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What Do Real Estate Disclosure Laws Cover?

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  • Written By: Jeremy Laukkonen
  • Edited By: Andrew Jones
  • Last Modified Date: 23 November 2016
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    Conjecture Corporation
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A wide range of different subjects can be covered by real estate disclosure laws, so it can be a good idea to consult with a qualified real estate agent or lawyer to determine the specifics. There are both federal and state laws regarding real estate disclosure in the United States, and some brokerages also have additional regulations for any listings they accept. Sellers are typically required to disclose any material defects they are aware of, though in some areas they can even be held responsible for issues they were unaware of. Federal law in the United States requires disclosure regarding the use of lead paint in homes that were constructed prior to 1978, and there are also specific laws regarding radon gas and other hazards in some areas.

Real estate disclosure laws are designed to protect potential buyers from purchasing home that have known issues or defects. If a home has suffered from flood or earthquake damage, real estate disclosure laws typically require the seller to provide that information to the buyer. In addition to the protection offered by disclosure laws, buyers are often able to order a home inspection, which can also turn up potential issues. An inspection may also be ordered by a lender prior to approving a loan.

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There are two general types of real estate disclosure laws, which are local and nation-wide. In the United States, the federal government imposes certain disclosure laws that relate to safety. One example is a law that requires owners of homes built prior to 1978 to report the presence of any lead paint they are aware of. This is typically accomplished by a specific form that the property owner must fill out prior to selling his or her real estate. The presence of radon gas, asbestos, and other hazardous or toxic materials are typically also covered by disclosure laws.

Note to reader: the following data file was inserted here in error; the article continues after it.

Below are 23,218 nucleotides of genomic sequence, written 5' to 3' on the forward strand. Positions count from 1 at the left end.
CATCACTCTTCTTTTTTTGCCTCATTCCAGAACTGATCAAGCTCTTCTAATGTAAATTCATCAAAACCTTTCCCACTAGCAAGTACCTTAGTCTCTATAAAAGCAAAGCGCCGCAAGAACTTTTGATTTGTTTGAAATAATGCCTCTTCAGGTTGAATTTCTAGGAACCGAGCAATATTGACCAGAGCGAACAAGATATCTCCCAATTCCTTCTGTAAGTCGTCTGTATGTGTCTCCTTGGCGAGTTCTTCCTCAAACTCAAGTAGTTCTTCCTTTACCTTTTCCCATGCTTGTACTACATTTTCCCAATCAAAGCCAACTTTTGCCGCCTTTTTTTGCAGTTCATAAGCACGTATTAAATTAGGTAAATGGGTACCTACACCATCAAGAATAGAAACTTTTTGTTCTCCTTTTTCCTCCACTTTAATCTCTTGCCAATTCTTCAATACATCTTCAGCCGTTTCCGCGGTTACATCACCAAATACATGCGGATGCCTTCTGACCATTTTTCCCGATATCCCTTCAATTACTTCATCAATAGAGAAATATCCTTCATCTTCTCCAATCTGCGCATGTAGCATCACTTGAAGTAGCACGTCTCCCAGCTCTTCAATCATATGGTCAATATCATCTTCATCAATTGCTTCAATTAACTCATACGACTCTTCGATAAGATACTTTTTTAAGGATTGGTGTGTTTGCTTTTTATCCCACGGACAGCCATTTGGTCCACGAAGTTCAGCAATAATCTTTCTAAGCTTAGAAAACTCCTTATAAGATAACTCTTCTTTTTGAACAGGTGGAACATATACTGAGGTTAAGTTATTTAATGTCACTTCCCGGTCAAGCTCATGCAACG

Most states and local areas also have real estate disclosure laws that are designed to protect the buyer. Some states have lengthy questionnaires that a property owner must fill out prior to selling real estate, which ask questions about any potential defects or issues. These questionnaires differ from one area to another, though they typically cover everything from the plumbing and wiring inside a building, to issues with the land itself. Disclosure of any water damage from leaking roofs, the presence of wetlands on a piece of property, and recent deaths on the premises are sometimes required.

Typically, real estate disclosure laws only require property owners to reveal issues they are aware of, in which case they cannot be held responsible for any problems they did not know about prior to the sale. This protection is not provided in every jurisdiction though, and in some cases sellers can be sued by buyers after a transaction has taken place. That makes it especially important to consult with an expert about disclosure laws if there are any questions at all about whether to reveal something.

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